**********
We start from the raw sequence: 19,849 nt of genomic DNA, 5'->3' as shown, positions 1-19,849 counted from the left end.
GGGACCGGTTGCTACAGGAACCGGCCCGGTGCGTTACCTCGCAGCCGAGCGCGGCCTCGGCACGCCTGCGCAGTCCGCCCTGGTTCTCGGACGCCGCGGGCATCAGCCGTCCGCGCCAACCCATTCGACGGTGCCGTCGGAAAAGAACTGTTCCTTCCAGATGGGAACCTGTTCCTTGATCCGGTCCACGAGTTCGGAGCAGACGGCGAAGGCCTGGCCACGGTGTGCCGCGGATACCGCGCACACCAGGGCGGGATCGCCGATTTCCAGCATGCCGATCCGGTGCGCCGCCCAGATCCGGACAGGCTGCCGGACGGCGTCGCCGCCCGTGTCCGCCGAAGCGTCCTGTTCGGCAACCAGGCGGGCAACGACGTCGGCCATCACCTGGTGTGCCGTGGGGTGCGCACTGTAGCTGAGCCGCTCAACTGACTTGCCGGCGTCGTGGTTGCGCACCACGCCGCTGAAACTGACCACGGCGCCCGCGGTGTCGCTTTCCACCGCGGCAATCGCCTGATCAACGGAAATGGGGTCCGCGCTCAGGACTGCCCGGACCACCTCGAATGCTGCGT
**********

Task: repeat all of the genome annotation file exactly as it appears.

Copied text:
We start from the raw sequence: 19,849 nt of genomic DNA, 5'->3' as shown, positions 1-19,849 counted from the left end.
GGGACCGGTTGCTACAGGAACCGGCCCGGTGCGTTACCTCGCAGCCGAGCGCGGCCTCGGCACGCCTGCGCAGTCCGCCCTGGTTCTCGGACGCCGCGGGCATCAGCCGTCCGCGCCAACCCATTCGACGGTGCCGTCGGAAAAGAACTGTTCCTTCCAGATGGGAACCTGTTCCTTGATCCGGTCCACGAGTTCGGAGCAGACGGCGAAGGCCTGGCCACGGTGTGCCGCGGATACCGCGCACACCAGGGCGGGATCGCCGATTTCCAGCATGCCGATCCGGTGCGCCGCCCAGATCCGGACAGGCTGCCGGACGGCGTCGCCGCCCGTGTCCGCCGAAGCGTCCTGTTCGGCAACCAGGCGGGCAACGACGTCGGCCATCACCTGGTGTGCCGTGGGGTGCGCACTGTAGCTGAGCCGCTCAACTGACTTGCCGGCGTCGTGGTTGCGCACCACGCCGCTGAAACTGACCACGGCGCCCGCGGTGTCGCTTTCCACCGCGGCAATCGCCTGATCAACGGAAATGGGGTCCGCGCTCAGGACTGCCCGGACCACCTCGAATGCTGCGT